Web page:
An Interview With John Hofmeister, Former President of Shell Oil

David Fessler
by David Fessler, Energy & Infrastructure Strategist, The Oxford Club

David Fessler: Today, I'm interviewing John Hofmeister, the former president of Shell Oil Company. John and I spoke a few years ago about energy prices. Upon his retirement from Shell Oil Company in 2008, John founded and heads the not-for-profit Citizens for Affordable Energy. This Washington, D.C.-registered public policy education firm promotes sound U.S. energy security solutions for the nation. These include a range of affordable energy supplies, efficiency improvements, a central infrastructure, sustainable environmental policies and public education on energy issues. As Shell president, John started an extensive outreach program. This was an unprecedented effort in the energy industry. The goal of the program was the discussion of critical global energy challenges. Covering 18 months, this 50-city tour took John and 250 other Shell leaders across the U.S. They met with over 15,000 community, civic and business leaders, academics, and policymakers. The goal of the meetings was to determine the steps America needs to take to ensure affordable, available energy for generations to come.

John, I'd like to dig into the meat and potatoes of where oil prices are going, but first, let's take a step back and head up to 50,000 feet. Do you think this is a classic supply/demand situation, or are the Saudis protecting their own interests at the expense of the U.S. and Russia and other producers as well?

John Hofmeister: Well, I think it's a combination, and I do think the expense is also on the Saudis because this is causing them to rely upon their savings, basically, which, of course, we've paid for over many years, but this is costing everybody money, but it is actually a supply surplus that came about through the lack of demand growth that was expected in the 2014 time frame. Here's what I mean: companies make major capital decisions to invest in new production over a long period of time, and as the companies – state-owned oil companies as well as major oil companies and independent oil companies – looking in the 2012, '13, '14 time window, came to a conclusion that demand growth would grow by "X," roughly 3% per year. But it did not. In other words, global economic growth was weaker than was projected two or three years ago, but yet, the companies had already invested the capital to increase production, expecting consumer demand or, ultimately, global demand at about the 93 million to 94 million barrel level, when actually, the demand is actually closer to 92 million.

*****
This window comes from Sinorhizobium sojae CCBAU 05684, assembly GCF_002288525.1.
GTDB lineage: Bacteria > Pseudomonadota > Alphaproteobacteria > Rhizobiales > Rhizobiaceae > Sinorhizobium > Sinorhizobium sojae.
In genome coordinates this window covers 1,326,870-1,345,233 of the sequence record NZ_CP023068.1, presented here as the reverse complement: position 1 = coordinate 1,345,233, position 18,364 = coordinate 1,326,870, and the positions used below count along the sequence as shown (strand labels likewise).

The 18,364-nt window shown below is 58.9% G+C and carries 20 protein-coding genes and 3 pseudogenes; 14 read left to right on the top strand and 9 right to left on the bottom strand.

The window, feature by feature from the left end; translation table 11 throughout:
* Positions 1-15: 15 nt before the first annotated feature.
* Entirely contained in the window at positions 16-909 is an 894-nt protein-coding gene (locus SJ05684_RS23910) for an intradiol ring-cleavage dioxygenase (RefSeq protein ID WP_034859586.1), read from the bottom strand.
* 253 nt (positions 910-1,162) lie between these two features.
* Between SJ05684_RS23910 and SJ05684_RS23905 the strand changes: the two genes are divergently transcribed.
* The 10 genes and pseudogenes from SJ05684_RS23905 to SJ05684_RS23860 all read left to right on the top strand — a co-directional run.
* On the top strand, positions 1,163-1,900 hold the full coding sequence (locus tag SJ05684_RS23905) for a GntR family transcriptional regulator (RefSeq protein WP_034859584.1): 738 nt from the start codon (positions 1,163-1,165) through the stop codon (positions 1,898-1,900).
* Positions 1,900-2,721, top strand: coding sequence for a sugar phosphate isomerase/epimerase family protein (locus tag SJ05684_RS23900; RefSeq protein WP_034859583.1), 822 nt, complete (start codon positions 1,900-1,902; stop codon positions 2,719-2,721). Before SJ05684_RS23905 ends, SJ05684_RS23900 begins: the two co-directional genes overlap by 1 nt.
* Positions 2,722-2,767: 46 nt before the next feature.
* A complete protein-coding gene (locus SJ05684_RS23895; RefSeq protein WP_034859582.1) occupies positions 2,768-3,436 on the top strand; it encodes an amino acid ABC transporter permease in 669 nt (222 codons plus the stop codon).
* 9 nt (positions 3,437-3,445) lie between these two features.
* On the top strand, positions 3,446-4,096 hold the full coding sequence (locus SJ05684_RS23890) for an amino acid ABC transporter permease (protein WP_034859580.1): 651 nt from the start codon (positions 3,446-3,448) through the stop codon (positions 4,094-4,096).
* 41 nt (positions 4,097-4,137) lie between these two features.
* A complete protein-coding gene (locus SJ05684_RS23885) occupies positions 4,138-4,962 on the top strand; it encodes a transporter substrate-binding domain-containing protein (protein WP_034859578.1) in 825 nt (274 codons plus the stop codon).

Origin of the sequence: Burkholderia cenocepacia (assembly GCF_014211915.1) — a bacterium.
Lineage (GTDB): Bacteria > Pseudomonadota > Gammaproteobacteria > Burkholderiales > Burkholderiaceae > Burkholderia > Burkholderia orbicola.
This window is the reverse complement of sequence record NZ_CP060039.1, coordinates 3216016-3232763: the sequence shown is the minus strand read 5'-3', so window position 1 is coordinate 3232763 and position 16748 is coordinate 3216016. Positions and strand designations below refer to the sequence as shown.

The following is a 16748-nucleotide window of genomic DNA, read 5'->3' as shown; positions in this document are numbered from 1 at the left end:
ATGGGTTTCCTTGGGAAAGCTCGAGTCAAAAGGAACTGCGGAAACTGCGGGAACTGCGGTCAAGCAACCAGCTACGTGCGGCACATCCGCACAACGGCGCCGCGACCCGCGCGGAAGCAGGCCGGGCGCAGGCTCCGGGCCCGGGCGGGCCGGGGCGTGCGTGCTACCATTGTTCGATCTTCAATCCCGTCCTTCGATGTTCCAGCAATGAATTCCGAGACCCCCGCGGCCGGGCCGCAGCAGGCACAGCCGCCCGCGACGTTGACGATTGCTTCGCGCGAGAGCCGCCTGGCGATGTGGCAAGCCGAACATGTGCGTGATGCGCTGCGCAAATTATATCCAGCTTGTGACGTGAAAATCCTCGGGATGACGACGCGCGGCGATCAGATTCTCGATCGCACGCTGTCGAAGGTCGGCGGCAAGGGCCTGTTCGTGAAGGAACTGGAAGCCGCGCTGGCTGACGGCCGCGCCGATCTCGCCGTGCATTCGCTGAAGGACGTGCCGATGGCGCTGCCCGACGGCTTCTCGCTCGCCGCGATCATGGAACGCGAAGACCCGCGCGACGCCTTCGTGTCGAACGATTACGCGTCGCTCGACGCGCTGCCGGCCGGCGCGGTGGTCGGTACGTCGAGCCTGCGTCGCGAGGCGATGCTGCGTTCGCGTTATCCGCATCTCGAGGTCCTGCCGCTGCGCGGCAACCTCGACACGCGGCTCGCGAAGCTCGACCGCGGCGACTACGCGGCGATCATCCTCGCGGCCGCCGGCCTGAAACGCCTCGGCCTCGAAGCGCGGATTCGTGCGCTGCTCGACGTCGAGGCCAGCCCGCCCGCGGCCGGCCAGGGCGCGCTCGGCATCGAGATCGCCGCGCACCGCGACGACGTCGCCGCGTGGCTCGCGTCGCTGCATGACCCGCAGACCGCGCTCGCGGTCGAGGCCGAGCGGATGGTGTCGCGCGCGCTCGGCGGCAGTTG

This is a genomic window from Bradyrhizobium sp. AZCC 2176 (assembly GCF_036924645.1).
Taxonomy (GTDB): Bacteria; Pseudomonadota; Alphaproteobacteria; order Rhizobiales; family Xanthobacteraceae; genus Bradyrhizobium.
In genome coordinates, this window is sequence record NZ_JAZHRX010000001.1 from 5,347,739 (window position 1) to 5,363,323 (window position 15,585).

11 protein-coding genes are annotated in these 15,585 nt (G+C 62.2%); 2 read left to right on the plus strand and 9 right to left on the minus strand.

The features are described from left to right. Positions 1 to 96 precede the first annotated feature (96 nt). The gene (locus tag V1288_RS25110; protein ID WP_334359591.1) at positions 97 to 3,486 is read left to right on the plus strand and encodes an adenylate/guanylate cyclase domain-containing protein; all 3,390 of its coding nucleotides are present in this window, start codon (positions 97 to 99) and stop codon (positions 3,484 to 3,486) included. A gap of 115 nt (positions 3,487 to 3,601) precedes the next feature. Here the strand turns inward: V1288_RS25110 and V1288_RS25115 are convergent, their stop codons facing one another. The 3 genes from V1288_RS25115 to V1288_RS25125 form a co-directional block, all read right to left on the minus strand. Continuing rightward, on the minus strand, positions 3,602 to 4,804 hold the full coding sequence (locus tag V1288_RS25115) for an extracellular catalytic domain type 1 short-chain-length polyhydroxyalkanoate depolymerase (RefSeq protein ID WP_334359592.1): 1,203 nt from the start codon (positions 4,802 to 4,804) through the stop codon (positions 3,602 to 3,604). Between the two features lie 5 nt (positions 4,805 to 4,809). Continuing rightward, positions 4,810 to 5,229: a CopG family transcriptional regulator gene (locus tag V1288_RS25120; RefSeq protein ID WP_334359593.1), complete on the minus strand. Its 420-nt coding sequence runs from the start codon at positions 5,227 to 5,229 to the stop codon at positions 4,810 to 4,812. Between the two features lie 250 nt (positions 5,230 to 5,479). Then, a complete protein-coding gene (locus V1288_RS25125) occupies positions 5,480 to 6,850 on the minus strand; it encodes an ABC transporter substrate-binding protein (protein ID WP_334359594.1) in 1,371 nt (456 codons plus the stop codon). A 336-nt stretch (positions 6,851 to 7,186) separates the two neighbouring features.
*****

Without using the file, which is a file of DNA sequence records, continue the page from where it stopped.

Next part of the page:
David Fessler: Sure.

John Hofmeister: And so we have this extra built-in capacity, and we came to realize that about halfway through 2014, when China's growth, India's growth, just wasn't going to meet what was expected, and it looked like we were about a million barrels a day surplus by mid-year. That was aggravated by a lot of financial companies liquidating their hard asset holdings of oil through the summer. Seeing that the price was likely to drop with the surplus oil, they started liquidating hard oil assets, so we got more oil put into a market that was already in surplus, and we ended up with somewhere between 1 million and 1 1/2 million barrels a day of too much oil. And once the traders get a hold of that, then they're going to try to match buyer and seller with – [laughs] – with volatility, is the kind way to say it, but with aggressive lower pricing so they can keep selling oil, 'cause that's what they do. And so that drove the price down, the prices, way too low for normal equilibrium, and dropping 50%, 60% over about a 1% overage or 1% disequilibrium is really dramatic, and –

David Fessler: Yeah, that was my thought. I just think it was a big overshoot here, and I'm of the opinion that oil prices are at or near their lows, and I've been telling my subscribers the selling in the markets is way overdone, as you just mentioned. Additionally, I believe the exploration and production companies are overdoing it with regard to cutting back on new well drilling. Now, clearly, some of them are being forced to cut back because they don't have the capital to continue, but even some of the larger producers are hanging back too, and I'd like to get your thoughts on this.